A demonstration video of the iVend Pay prototype shows Dash being used for vending machine purchases, a key use case for InstantSend transactions.
The video shows a hot beverage vending machine rigged with a clandestine tabled-based payment terminal with a dual English/Russian language iVend Pay app. Several cryptocurrency payment options are shown, Dash being the one selected for the purposes of the video. As soon as a payment is broadcast, the machine begins to make the drink, while the payment app returns to the beginning screen.
While the payment solution shown in the video is experimental and tablet-based, it demonstrates the relative simplicity of setting up Dash as a payment option on automated vending services.
Dash demonstrated the vending machine use case years ago
The concept of using Dash for vending machine purchases was already tested in years past. At the 2016 North American Bitcoin Conference in Miami, the Dash team debuted a vending machine, dubbed Dash N Drink, to dispense drinks after receiving Dash payments.
Notably, the machine made use of InstantSend (then called InstantX), Dash’s transaction locking function. This uses the masternode network to lock in transaction inputs in a matter of seconds, establishing secure, effectively confirmed transactions nearly instantly. This is a prime use case for vending machines, which are more susceptible to fraud than in-person sales, particularly with cryptocurrencies, which can be double-spent before a transaction is confirmed on the blockchain, after tricking a machine that the payment had gone through. Using InstantSend allows Dash-accepting machines to accept secure payments while still offering the convenience of instantly dispensing the merchandise.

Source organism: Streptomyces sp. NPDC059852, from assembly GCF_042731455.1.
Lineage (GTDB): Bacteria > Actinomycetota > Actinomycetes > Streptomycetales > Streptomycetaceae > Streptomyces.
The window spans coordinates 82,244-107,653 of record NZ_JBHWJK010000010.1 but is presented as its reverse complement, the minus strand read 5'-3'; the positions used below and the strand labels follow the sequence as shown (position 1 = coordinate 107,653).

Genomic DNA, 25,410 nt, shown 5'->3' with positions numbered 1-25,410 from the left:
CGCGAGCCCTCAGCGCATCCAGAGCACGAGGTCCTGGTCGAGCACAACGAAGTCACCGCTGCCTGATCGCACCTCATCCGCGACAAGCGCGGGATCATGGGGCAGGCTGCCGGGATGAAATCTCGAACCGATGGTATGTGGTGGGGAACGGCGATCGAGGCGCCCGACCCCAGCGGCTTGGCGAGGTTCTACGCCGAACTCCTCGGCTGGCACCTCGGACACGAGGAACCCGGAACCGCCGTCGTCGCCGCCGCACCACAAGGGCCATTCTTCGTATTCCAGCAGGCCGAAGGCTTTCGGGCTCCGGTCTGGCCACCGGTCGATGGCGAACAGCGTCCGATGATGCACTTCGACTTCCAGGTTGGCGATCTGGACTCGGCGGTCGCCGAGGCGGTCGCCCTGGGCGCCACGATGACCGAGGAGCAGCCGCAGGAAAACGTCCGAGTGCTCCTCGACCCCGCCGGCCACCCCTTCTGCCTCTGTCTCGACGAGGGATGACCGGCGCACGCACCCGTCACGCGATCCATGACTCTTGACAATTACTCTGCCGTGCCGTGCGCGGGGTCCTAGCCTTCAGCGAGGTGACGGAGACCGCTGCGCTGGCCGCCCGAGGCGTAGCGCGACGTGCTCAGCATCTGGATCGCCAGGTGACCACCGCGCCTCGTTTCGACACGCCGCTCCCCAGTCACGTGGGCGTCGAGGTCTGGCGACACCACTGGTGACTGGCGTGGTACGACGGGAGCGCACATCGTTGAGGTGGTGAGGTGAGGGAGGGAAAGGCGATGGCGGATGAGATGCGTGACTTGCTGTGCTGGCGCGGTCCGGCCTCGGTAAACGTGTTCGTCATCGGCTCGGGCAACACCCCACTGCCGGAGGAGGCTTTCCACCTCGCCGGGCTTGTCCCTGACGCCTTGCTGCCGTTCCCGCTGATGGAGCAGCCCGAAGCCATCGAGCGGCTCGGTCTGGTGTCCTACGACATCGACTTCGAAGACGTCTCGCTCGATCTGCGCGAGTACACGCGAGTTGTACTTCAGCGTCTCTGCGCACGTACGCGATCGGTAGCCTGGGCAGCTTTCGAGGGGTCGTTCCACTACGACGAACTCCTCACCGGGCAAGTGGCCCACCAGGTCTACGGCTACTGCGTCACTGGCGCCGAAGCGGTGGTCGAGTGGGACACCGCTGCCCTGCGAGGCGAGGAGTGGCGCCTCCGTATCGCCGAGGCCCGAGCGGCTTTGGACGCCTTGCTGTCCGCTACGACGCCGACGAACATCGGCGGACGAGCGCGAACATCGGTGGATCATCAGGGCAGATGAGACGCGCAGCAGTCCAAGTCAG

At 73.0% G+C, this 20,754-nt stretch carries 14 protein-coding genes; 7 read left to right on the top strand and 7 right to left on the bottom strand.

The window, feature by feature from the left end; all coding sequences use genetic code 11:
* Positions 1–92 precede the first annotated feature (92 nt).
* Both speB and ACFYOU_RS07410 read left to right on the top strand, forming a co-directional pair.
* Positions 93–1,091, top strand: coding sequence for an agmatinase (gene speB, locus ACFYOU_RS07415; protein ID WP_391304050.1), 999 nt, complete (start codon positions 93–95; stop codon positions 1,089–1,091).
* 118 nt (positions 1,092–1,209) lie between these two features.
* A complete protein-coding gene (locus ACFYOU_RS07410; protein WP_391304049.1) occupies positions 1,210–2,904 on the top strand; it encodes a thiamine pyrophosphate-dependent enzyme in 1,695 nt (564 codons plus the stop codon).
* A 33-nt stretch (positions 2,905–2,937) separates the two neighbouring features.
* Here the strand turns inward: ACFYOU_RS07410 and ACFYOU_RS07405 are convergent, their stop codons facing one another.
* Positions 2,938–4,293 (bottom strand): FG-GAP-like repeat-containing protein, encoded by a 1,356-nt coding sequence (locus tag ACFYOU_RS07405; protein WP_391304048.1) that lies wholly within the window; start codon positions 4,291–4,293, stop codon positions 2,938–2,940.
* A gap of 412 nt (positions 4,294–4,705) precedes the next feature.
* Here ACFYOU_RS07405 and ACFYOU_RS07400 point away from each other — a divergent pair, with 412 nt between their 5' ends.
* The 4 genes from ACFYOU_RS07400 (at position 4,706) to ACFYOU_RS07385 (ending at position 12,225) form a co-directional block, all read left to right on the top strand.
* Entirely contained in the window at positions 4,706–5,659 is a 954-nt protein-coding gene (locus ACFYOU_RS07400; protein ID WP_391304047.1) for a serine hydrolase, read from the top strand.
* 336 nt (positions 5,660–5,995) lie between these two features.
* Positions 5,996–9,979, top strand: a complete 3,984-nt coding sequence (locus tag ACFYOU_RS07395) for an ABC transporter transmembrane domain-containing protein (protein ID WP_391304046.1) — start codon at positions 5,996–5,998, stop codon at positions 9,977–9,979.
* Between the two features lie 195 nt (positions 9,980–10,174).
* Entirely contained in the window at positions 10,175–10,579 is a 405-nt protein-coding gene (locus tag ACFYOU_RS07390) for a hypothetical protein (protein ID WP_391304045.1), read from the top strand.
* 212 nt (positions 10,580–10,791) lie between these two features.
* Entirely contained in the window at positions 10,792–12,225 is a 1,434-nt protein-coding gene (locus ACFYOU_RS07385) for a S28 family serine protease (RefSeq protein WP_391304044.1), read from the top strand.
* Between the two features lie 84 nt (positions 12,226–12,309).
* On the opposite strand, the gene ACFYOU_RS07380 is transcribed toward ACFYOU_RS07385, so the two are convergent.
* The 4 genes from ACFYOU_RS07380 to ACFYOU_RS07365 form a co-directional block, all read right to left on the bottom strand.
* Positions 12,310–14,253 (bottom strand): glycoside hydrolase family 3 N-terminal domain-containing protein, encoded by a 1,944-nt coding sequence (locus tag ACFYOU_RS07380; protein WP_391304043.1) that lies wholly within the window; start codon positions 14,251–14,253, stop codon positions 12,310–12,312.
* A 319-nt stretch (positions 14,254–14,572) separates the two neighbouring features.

Secure point-of-sale transactions remain largely unsolved outside of Dash
One of the larger challenges to mass merchant adoption of cryptocurrencies is the double-spend problem, whereby a fraudulent user can send a same transaction to two different destinations, tricking a merchant into accepting a payment that they will never receive. The balance between efficiency and security in commerce can be difficult to attain, where some merchants may take the perceived small risk of a lost payment in order to accept unconfirmed transactions, while others may wait for confirmations to the detriment of their speed of service. The subject of attempting to eliminate the risk of double spend attacks for instant payments has been a particular concern of the Bitcoin Cash community, which maintains an emphasis on real use as money, and the debate over methods aimed at solving double-spends has at times turned contentious.
Dash solved the double-spend problem in 2014 with InstantSend, which has proved reliable in securing instant transactions ever since. This is due to the masternode network, one of Dash’s key innovations, which allows for a dual mechanism to securely lock transactions instantly until they are confirmed on-chain. This may prove to be an important element to mass adoption as cryptocurrencies, as well as methods of exploiting them for fraudulent purposes, become more popular.